The UK’s office property sector, worth £2bn per annum, is undergoing fundamental change.
Tim Meredith, a unified communications expert with Daisy Group, argues that thanks to the growth of cloud-based services and mobile devices, people no longer need a permanent desk and will increasingly work from home or utilise pay-as-you-use alternatives.
“The business world has become extremely fast-paced and organisations need to be able to react quickly to survive,” he said. “Office space, on the other hand, requires long-term financial commitment and maximum occupancy, otherwise it becomes a huge financial drain.
“Floor space is one of the biggest outgoings for the majority of businesses and yet it is largely becoming an unnecessary expense. The nine-to-file shift is dying as more businesses allow their employees to work flexibly, which means workers no longer need to be desk-bound and there is less need for fixed office space.”
He added: “The number of UK home workers has increased by 45% since the start of the millennium, and I anticipate this trend to continue. By 2035, businesses will be following the lead of freelancers and start-ups by renting fully-equipped office space or portable workstations as and when they need them. Both options are increasingly attractive because they cut real estate costs, office overheads and travel expenses.
“The mass availability of affordable tools, like video conferencing software, internal social networks and intranets, are enabling businesses to create virtual teams around the country that can collaborate, and I can only see flexible working and the trend of pay-as-you-use desk space and meeting room provision growing.”
Meredith said the rollout of superfast broadband and 4G connectivity across the UK is helping facilitate the move away from the office. Increasingly, workers are able to access software and applications that were traditionally only available at the office, from their homes via VPNs and the cloud. Meanwhile, technical ‘mobile device management’ solutions have been developed that enable organisations to monitor their remote workers’ activity.
“Removing permanent offices means businesses have to create processes and implement tools, such as cloud-based productivity apps, to monitor worker performance. A large proportion of employees will actually enjoy the freedom afforded to them and this will lead to improved morale and output,” he said.
“Whilst the office may disappear, communication and physical interaction with colleagues in close proximity will still be necessary. Organisations must ensure that staff attend regular meetings with their peers and always have the opportunity to use office facilities if needed – which is where rented or shared office spaces become viable options.”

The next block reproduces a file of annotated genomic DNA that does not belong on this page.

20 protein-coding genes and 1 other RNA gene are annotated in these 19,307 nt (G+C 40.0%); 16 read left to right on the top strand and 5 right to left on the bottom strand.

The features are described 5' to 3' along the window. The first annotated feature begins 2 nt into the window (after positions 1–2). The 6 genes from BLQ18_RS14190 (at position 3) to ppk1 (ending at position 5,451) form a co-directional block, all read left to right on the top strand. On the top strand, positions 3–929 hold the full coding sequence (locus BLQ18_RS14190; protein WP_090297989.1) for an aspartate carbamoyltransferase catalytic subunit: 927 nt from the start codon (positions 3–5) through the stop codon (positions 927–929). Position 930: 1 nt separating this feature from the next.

One organisation already working without a fixed office is Nozbe, a fastgrowing app development company and creator of a cross-platform project and time management application for business professionals. The firm encourages its 18 employees to collaborate by sharing files via Dropbox; to communicate via instant messaging service Slack; and to use Skype when they require face-to-face interaction. In order to build team spirit, the business organises two employee meetings per year at a hired venue.
Michael Siliwinski, founder of Nozbe, said: “Offices are incredibly distracting places to work in. At Nozbe, we are able to start early and take breaks when we want, ensuring maximum productivity. However, it is important that we have the right communication channels in place so that everyone is aligned and has a common understanding of team activities and needs. Despite the fact we all work from home, we actually feel more connected than most workforces that operate using traditional offices.”
Tim Meredith argues that the savings associated with removing fixed property costs are a ‘no brainer’ for established businesses as they look to improve performance.
“Eliminating fixed office space means businesses can become more agile and, most importantly, save thousands of pounds which can be reinvested for their staff and customers. The next generation of workers are digital natives and at ease using the technologies available, so it really is a no-brainer to let them work remotely,” he said.